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Solar for sakai

In January 2009, we completed the Solar for Sakai project, a community-supported solar energy project at Sakai Intermediate School on Bainbridge Island. The 5.1 KW photovoltaic system will provide a hands-on learning experience about solar energy to the 5th and 6th grade students. With no moving parts, noise, or pollution, the solar energy system will convert sunshine into electricity for decades to come.

The Solar for Sakai Project is a community solar project. It was made possible by contributions from solar supporters in the community and a grant from Puget Sound Energy’s Solar for Schools Program. (See list of contributors)

With its physical proximity and the availability of on-line production information, students, teachers, and anyone interested to learn more about the viability of solar energy can retrieve live photovoltaic information from any place with internet access.

Sakai online production chart

Solar for Sakai Technical Information:

  • PV modules: 30 Schott 170 watt
  • Inverter: SMA Sunny Boy 5000US
  • Racking: Unirac tilt rack

Education Benefits

This project is more than just watts. The system reduces the school’s electric bills, and generates renewable energy production incentives, creating a resource that the school will reinvest to enhance education efforts and implement further energy saving measures.

Sakai teachers use the project to facilitate real-life learning across the curriculum, generating tremendous educational benefits. The online monitoring of the energy produced and carbon emissions avoided provide an opportunity for everyone else to learn more about local renewable energy.

In 2009 and beyond, teachers at the school have been implementing energy education lessons. Todd Erler, 5th grade teacher and Sakai Solar Energy Project Champion, had a Science Fair that focused on sustainable energy. As described by Todd: “We used the solar panel data, and some equipment bought for us by Puget Sound Energy to do inquiry-based projects about energy. The kids built and altered windmills to generate the most amount of energy. Some students investigated angle of light and amount of light as it affects solar energy output, some students used small solar panels to separate hydrogen from water to investigate the potential of hydrogen fuel.”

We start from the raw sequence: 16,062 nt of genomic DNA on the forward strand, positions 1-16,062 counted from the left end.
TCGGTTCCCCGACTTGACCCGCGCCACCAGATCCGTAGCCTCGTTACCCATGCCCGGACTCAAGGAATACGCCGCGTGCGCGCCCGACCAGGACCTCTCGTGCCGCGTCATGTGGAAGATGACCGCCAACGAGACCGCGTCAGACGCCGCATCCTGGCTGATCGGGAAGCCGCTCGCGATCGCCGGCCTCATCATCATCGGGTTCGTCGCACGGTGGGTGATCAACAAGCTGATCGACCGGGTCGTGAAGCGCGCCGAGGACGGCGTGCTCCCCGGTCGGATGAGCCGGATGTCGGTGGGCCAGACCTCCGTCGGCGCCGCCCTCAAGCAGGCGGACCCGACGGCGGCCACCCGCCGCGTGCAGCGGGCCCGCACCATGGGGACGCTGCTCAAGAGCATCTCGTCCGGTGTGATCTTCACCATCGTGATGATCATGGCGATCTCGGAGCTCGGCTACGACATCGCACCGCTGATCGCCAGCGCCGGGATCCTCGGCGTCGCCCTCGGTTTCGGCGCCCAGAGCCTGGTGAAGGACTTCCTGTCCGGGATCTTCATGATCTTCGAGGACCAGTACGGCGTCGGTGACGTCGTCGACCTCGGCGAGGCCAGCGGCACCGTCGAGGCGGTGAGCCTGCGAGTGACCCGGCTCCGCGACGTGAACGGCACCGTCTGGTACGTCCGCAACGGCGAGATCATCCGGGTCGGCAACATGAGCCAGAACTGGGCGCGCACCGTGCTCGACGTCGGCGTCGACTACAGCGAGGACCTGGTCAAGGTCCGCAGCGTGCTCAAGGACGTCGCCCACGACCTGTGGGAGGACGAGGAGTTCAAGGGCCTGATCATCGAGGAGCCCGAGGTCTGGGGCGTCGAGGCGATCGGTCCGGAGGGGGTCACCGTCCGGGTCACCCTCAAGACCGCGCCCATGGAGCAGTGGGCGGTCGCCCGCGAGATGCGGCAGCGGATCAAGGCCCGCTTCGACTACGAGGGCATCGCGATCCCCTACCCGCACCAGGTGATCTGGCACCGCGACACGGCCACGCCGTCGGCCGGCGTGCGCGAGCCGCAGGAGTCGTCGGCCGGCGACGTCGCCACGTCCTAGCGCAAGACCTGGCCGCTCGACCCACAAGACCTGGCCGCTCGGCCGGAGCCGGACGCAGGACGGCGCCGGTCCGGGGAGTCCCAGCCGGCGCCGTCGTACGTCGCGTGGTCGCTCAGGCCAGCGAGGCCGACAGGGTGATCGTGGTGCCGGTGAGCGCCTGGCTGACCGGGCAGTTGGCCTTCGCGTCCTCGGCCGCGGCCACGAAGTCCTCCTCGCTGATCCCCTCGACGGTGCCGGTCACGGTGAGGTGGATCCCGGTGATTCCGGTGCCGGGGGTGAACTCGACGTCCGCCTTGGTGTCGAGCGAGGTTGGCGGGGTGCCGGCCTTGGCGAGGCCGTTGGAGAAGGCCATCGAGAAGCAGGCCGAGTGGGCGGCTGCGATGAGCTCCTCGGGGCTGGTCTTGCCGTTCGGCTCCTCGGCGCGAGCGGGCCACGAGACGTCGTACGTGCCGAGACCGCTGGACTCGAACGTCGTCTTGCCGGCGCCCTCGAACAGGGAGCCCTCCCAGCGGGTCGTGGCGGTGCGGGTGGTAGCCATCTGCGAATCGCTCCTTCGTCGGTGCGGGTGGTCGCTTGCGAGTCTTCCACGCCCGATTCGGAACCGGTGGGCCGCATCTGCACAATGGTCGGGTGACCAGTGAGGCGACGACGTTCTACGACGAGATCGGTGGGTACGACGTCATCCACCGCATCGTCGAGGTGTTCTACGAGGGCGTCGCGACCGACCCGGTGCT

In Sakai’s 6th grade, science teacher Doug Olson has done a significant unit on energy, referencing the solar panels and solar energy. As described by Doug: “6th grade students explored how the angle of sun rays affect the efficiency of solar panels in class and then went outside to discuss the set angle of the solar panels outside on our roof. Why was the set angle chosen and what season would it be most efficient? Students also learned how we measure power in Watts and what a Kilowatt/hr is. Students went on to use solar panels to break down water into Hydrogen and Oxygen and then use these gases in a Hydrogen Fuel Cell Car to recombine the gases to make water and electricity that ran the cars down the hallway. In this way students could see how two different technologies can be used together to solve both transportation and energy production problems for the future.”

Todd also reported that they had a very successful school-wide “low power day” where computers remained off and many lights were turned off as well. Teachers used the experience to discuss energy issues and energy efficiency. And not least, some Sakai students took a leadership role in the 4th Annual Kitsap County Solar Tour held on October 3, 2009, and organized by Community Energy Solutions. Students described to tour visitors at the school the “photovoltaic effect” and the energy information displayed by the monitor at the school’s library.

With its physical proximity and the availability of on-site and on-line information, the Solar for Sakai Project will serve for many years to spur the interest in renewable energy for students. It has sent the message to students throughout Bainbridge Island that solar energy is an important upcoming primary energy source. It will encourage them to work towards incorporating more clean energy systems into their schools and throughout Bainbridge Island. We believe the effect this Project will have on the student’s learning, and their future decision-making as adults, can only be positive.

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Solar For Sakai Slide Show

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